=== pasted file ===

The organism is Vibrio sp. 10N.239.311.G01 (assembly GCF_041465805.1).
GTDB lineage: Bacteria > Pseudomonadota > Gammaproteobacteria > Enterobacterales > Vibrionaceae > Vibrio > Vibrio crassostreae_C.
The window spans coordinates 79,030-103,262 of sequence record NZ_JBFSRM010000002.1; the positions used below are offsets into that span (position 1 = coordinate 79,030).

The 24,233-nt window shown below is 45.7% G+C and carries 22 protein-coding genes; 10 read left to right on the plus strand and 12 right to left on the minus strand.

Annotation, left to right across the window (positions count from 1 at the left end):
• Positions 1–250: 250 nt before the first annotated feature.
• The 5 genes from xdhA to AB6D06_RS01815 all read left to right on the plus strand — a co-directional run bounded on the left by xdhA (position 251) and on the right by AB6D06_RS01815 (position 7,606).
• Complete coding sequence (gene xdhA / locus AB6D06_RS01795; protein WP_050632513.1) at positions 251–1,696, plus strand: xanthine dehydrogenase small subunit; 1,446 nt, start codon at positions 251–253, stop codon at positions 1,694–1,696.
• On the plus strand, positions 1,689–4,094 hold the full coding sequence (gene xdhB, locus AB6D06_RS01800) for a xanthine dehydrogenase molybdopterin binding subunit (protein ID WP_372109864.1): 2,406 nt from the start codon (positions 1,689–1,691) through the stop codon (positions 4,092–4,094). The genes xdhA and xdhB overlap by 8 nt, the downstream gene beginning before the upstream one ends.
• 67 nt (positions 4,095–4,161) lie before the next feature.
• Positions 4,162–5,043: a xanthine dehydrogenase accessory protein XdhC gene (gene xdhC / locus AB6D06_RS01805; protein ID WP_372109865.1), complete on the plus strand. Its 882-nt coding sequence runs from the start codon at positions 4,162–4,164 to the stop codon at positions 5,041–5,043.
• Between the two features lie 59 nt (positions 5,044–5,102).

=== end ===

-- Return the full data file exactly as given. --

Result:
The organism is Vibrio sp. 10N.239.311.G01 (assembly GCF_041465805.1).
GTDB lineage: Bacteria > Pseudomonadota > Gammaproteobacteria > Enterobacterales > Vibrionaceae > Vibrio > Vibrio crassostreae_C.
The window spans coordinates 79,030-103,262 of sequence record NZ_JBFSRM010000002.1; the positions used below are offsets into that span (position 1 = coordinate 79,030).

The 24,233-nt window shown below is 45.7% G+C and carries 22 protein-coding genes; 10 read left to right on the plus strand and 12 right to left on the minus strand.

Annotation, left to right across the window (positions count from 1 at the left end):
• Positions 1–250: 250 nt before the first annotated feature.
• The 5 genes from xdhA to AB6D06_RS01815 all read left to right on the plus strand — a co-directional run bounded on the left by xdhA (position 251) and on the right by AB6D06_RS01815 (position 7,606).
• Complete coding sequence (gene xdhA / locus AB6D06_RS01795; protein WP_050632513.1) at positions 251–1,696, plus strand: xanthine dehydrogenase small subunit; 1,446 nt, start codon at positions 251–253, stop codon at positions 1,694–1,696.
• On the plus strand, positions 1,689–4,094 hold the full coding sequence (gene xdhB, locus AB6D06_RS01800) for a xanthine dehydrogenase molybdopterin binding subunit (protein ID WP_372109864.1): 2,406 nt from the start codon (positions 1,689–1,691) through the stop codon (positions 4,092–4,094). The genes xdhA and xdhB overlap by 8 nt, the downstream gene beginning before the upstream one ends.
• 67 nt (positions 4,095–4,161) lie before the next feature.
• Positions 4,162–5,043: a xanthine dehydrogenase accessory protein XdhC gene (gene xdhC / locus AB6D06_RS01805; protein ID WP_372109865.1), complete on the plus strand. Its 882-nt coding sequence runs from the start codon at positions 4,162–4,164 to the stop codon at positions 5,041–5,043.
• Between the two features lie 59 nt (positions 5,044–5,102).